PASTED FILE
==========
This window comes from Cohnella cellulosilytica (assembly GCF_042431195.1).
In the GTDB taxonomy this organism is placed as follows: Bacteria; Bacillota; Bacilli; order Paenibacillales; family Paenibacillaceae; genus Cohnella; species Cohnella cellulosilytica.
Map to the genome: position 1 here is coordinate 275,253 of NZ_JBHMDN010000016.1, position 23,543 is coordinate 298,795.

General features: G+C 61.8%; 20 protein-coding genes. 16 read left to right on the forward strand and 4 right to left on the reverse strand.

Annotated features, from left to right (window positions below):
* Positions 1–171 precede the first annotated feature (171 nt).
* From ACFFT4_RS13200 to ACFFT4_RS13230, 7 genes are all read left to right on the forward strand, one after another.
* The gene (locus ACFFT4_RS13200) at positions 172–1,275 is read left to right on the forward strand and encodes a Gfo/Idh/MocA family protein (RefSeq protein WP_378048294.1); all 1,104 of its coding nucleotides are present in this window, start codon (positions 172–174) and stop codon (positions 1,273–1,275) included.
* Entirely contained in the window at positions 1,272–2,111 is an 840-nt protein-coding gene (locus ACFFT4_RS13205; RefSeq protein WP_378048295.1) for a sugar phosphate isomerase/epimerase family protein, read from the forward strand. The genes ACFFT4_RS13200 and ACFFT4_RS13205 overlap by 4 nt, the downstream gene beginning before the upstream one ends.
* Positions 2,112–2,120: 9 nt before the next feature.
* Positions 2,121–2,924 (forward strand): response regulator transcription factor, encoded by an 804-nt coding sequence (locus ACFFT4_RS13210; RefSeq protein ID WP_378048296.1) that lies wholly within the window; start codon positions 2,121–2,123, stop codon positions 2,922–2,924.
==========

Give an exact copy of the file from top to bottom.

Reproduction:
This window comes from Cohnella cellulosilytica (assembly GCF_042431195.1).
In the GTDB taxonomy this organism is placed as follows: Bacteria; Bacillota; Bacilli; order Paenibacillales; family Paenibacillaceae; genus Cohnella; species Cohnella cellulosilytica.
Map to the genome: position 1 here is coordinate 275,253 of NZ_JBHMDN010000016.1, position 23,543 is coordinate 298,795.

General features: G+C 61.8%; 20 protein-coding genes. 16 read left to right on the forward strand and 4 right to left on the reverse strand.

Annotated features, from left to right (window positions below):
* Positions 1–171 precede the first annotated feature (171 nt).
* From ACFFT4_RS13200 to ACFFT4_RS13230, 7 genes are all read left to right on the forward strand, one after another.
* The gene (locus ACFFT4_RS13200) at positions 172–1,275 is read left to right on the forward strand and encodes a Gfo/Idh/MocA family protein (RefSeq protein WP_378048294.1); all 1,104 of its coding nucleotides are present in this window, start codon (positions 172–174) and stop codon (positions 1,273–1,275) included.
* Entirely contained in the window at positions 1,272–2,111 is an 840-nt protein-coding gene (locus ACFFT4_RS13205; RefSeq protein WP_378048295.1) for a sugar phosphate isomerase/epimerase family protein, read from the forward strand. The genes ACFFT4_RS13200 and ACFFT4_RS13205 overlap by 4 nt, the downstream gene beginning before the upstream one ends.
* Positions 2,112–2,120: 9 nt before the next feature.
* Positions 2,121–2,924 (forward strand): response regulator transcription factor, encoded by an 804-nt coding sequence (locus ACFFT4_RS13210; RefSeq protein ID WP_378048296.1) that lies wholly within the window; start codon positions 2,121–2,123, stop codon positions 2,922–2,924.